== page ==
So that, any corporation that is foolish enough to incorporate in a state that had that kind of restriction, you'd be unable to raise capital.
The capital markets would walk away from a corporation like that in a flash.
If you take that state chartered corporation with those kinds of restrictions and do it willingly, then you subject yourself to those restrictions.
Unknown Speaker: Well, Mr. Sachnoff, your argument strikes me as a little bit at odds with this Court's case in Exxon against Maryland where the state law was enacted and it clearly favored in-state retailers at the expense of out-of-state suppliers.
Ninety-five percent of the suppliers were from out of state and the Court said that didn't make any difference.
Mr. Sachnoff: Your Honor, in Exxon... I view Exxon as analogous to the blue sky laws because it had to do with products coming into Maryland and it had to do with the fact that the state regulation there didn't interfere with the ability of interstate suppliers to sell their wares in Maryland.
It only said that vertically integrated suppliers couldn't have retail outlets in Maryland but it didn't deprive Maryland of the opportunity to have a full range of petroleum products and at the same time... I think it was Justice Stevens who said that the commerce clause doesn't require that interstate markets be totally efficient.
There was some inefficiency involved in that but it didn't stop... it didn't stop the products from coming at all into Maryland.
They came in, in a different way.
Unknown Speaker: This statute may not totally stop; it may deter?
Mr. Sachnoff: I think, again from a practical point of view as I see the decisions in this Court on the commerce clause, the focus is on the practical impact of the statutes from a practical point of view.
It stops the Connecticut bidder from buying a share from the Oregon shareholder in this market that really has next to nothing to do with the internal governance matters of a corporation.
My last point is to respond to Justice Powell's point about whether or not the statute is designed to protect state businesses and I think the State of Indiana's brief indicates that it is designed to check the removal of Indiana corporations.
And my point there is that there are lots more less intrusive ways of doing that than interfering with interstate commerce or setting up an obstacle to tender offers under the Williams Act.
The states have senators who can lobby in the national Congress.
States really ought to, if they want to attract and keep business, they can set up Silicon Valleys and Route Ones.
They can provide tax subsidies for industries.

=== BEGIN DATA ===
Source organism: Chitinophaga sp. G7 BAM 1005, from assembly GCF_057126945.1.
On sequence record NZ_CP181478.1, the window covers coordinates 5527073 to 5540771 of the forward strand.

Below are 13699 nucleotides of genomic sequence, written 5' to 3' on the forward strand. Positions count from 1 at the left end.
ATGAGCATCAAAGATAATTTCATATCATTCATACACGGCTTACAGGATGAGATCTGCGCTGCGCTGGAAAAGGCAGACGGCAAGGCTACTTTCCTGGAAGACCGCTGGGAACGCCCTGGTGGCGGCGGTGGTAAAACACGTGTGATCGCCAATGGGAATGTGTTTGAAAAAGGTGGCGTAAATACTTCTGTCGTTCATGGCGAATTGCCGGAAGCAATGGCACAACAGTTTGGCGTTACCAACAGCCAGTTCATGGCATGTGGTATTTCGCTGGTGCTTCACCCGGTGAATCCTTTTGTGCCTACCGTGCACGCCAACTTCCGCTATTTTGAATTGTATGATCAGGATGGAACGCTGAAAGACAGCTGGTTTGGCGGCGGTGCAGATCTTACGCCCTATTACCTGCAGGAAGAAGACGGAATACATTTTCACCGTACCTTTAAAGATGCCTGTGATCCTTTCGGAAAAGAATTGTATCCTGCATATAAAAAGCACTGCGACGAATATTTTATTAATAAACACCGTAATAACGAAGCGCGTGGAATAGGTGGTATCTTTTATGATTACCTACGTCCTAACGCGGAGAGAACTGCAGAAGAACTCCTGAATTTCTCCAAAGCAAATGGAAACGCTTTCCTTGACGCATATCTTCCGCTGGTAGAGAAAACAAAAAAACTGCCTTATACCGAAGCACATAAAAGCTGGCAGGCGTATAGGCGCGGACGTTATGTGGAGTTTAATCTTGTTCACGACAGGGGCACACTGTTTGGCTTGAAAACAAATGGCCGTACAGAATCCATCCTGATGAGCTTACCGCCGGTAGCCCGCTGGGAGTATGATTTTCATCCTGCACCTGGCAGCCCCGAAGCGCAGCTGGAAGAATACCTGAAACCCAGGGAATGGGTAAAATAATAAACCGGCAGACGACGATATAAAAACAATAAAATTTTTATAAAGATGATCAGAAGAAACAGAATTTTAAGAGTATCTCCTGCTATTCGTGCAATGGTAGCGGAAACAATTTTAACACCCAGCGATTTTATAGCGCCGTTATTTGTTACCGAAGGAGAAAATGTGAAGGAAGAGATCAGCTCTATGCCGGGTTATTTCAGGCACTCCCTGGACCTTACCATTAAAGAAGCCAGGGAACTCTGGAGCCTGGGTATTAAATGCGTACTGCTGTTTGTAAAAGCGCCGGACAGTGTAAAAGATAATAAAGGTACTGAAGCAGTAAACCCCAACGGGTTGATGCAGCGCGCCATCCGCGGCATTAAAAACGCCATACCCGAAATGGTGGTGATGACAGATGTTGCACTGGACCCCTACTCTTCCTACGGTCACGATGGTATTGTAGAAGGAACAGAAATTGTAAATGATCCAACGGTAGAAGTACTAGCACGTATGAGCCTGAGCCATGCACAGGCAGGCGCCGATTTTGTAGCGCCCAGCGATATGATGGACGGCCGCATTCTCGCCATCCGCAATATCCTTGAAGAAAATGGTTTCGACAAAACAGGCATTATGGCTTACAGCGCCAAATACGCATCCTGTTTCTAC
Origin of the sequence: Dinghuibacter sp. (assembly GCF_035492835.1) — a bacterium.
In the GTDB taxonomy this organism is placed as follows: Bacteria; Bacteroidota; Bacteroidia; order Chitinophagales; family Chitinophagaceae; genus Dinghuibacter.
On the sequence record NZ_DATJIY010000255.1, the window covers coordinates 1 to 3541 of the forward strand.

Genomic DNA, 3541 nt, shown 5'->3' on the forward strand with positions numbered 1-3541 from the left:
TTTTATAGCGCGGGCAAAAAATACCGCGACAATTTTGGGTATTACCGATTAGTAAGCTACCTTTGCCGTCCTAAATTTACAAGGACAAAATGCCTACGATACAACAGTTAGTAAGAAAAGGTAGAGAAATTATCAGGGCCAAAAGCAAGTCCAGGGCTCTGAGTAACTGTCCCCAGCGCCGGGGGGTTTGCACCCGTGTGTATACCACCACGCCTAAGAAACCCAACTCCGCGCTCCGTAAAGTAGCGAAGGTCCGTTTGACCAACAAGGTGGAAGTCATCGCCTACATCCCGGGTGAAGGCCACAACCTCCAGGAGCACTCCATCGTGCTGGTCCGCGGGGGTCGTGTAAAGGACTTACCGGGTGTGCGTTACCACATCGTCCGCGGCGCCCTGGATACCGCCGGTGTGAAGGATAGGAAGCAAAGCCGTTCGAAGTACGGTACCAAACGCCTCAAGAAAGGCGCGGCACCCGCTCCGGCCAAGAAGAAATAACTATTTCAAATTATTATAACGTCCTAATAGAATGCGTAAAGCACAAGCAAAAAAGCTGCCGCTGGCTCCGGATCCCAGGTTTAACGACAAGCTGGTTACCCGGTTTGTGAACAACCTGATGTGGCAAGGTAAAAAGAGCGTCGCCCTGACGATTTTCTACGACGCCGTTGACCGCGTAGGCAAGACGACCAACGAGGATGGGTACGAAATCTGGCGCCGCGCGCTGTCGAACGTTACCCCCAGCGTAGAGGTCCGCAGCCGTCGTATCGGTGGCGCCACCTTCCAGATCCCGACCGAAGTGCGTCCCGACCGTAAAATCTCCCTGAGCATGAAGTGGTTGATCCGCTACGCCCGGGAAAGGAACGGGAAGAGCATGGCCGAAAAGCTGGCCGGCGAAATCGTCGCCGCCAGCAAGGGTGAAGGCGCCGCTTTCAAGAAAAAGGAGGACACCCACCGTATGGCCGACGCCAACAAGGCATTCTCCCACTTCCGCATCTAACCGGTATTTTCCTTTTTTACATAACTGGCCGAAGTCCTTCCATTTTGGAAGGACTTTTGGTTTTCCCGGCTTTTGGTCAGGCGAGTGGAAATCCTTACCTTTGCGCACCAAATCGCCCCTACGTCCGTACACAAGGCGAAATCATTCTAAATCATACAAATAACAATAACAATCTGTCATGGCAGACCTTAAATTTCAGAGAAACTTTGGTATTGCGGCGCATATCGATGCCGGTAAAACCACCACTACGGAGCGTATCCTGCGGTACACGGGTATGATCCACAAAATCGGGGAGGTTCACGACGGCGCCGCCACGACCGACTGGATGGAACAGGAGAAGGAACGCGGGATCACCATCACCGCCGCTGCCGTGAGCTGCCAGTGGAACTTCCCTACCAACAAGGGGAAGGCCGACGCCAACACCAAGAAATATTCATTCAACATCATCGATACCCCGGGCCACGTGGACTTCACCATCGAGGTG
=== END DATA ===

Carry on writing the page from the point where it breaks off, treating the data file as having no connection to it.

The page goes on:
But that's the kind of competition I think the commerce clause was designed to stimulate among the states.
Lastly, the ingenuity of corporate takeover lawyers apparently knows no bounds.
They come up with the evolution of poison pills which have been upheld by the courts as a means of blocking or thwarting unwanted takeovers.
So, there are presently in place structures that can accomplish the goal, the concern that I believe Justice Powell raised both in the MITE case and here today.
If there are no other questions?
Chief Justice Rehnquist: Thank you, Mr. Sachnoff.
The case is submitted.
Argument of Speaker
Mr. Speaker: The opinion of the Court in No. 86-71, CTS Corporation versus Dynamics Corporation of America and a related case will be announced by Justice Powell.
Argument of Justice Powell
Mr. Powell: This case is here from the Court of Appeals for the Seventh Circuit.
The case presents two questions as to the validity of Indiana's Control Share Acquisition Act.
First, whether the Federal Williams Act preempts the Indiana law; second, whether the state law violates the Dormant Commerce Clause.
The Indiana Act applies to tender offers.
It limits the voting rights that an entity gains when it purchases a specified percentage of the shares of an Indiana corporation.
It provides that the purchaser does not acquire voting rights unless the remaining shareholders vote to grant such rights.
Appellee, Dynamics Corporation, made a tender offer for 18% of the shares of appellant CTS, a corporation of Indiana.
When CTS invoked the provisions of the Indiana Act, Dynamics sought and obtained an injunction from a Federal District Court in Illinois.
That court concluded that the Indiana law is preempted by the Williams Act and also violates the Commerce Clause.
The Court of Appeals affirmed.
For the reason stated in an opinion filed today with the Clerk, we reverse.
We hold that the Indiana Act does not conflict with any expressed provision of the Williams Act nor does it undermine the basic purposes of that Act.
Similarly, we conclude that the Indiana law does not violate the Commerce Clause.
The Indiana statute applies evenhandedly to tender offers, whether they are initiated by residents of Indiana or residents of other states.
Also, the Indiana statute applies only to the governance of Indiana corporations.
Therefore, there is little or no risk of inconsistent regulation by other states.
Justice Scalia has filed an opinion concurring in part and concurring in the judgment; Justice White has filed a dissenting opinion, in part of which Justices Blackmun and Stevens have joined.